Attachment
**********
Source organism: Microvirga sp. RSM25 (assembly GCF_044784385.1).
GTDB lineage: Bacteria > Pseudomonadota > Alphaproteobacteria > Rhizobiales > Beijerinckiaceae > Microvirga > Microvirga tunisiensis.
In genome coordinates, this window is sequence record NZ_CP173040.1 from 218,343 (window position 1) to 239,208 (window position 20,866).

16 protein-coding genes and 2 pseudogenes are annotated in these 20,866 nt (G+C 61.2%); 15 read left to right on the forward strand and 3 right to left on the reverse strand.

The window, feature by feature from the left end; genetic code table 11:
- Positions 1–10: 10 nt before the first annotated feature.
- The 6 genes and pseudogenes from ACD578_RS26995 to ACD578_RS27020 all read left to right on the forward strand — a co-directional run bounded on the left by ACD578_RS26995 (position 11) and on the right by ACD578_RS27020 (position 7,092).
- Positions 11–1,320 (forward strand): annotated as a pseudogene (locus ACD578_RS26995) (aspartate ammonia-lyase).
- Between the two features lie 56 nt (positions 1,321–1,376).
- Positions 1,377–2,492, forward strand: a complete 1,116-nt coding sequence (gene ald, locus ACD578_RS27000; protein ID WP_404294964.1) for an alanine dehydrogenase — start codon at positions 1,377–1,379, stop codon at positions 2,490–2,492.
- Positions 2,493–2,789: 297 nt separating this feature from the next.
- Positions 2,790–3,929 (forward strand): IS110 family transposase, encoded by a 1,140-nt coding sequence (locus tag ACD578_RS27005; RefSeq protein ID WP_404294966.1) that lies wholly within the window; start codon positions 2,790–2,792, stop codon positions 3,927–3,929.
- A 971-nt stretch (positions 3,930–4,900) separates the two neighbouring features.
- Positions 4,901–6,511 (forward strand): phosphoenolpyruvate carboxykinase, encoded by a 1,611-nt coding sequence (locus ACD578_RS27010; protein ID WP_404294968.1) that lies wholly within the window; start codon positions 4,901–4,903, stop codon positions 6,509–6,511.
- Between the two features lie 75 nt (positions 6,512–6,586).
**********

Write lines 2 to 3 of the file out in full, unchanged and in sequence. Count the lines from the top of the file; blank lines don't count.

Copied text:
GTDB lineage: Bacteria > Pseudomonadota > Alphaproteobacteria > Rhizobiales > Beijerinckiaceae > Microvirga > Microvirga tunisiensis.
In genome coordinates, this window is sequence record NZ_CP173040.1 from 218,343 (window position 1) to 239,208 (window position 20,866).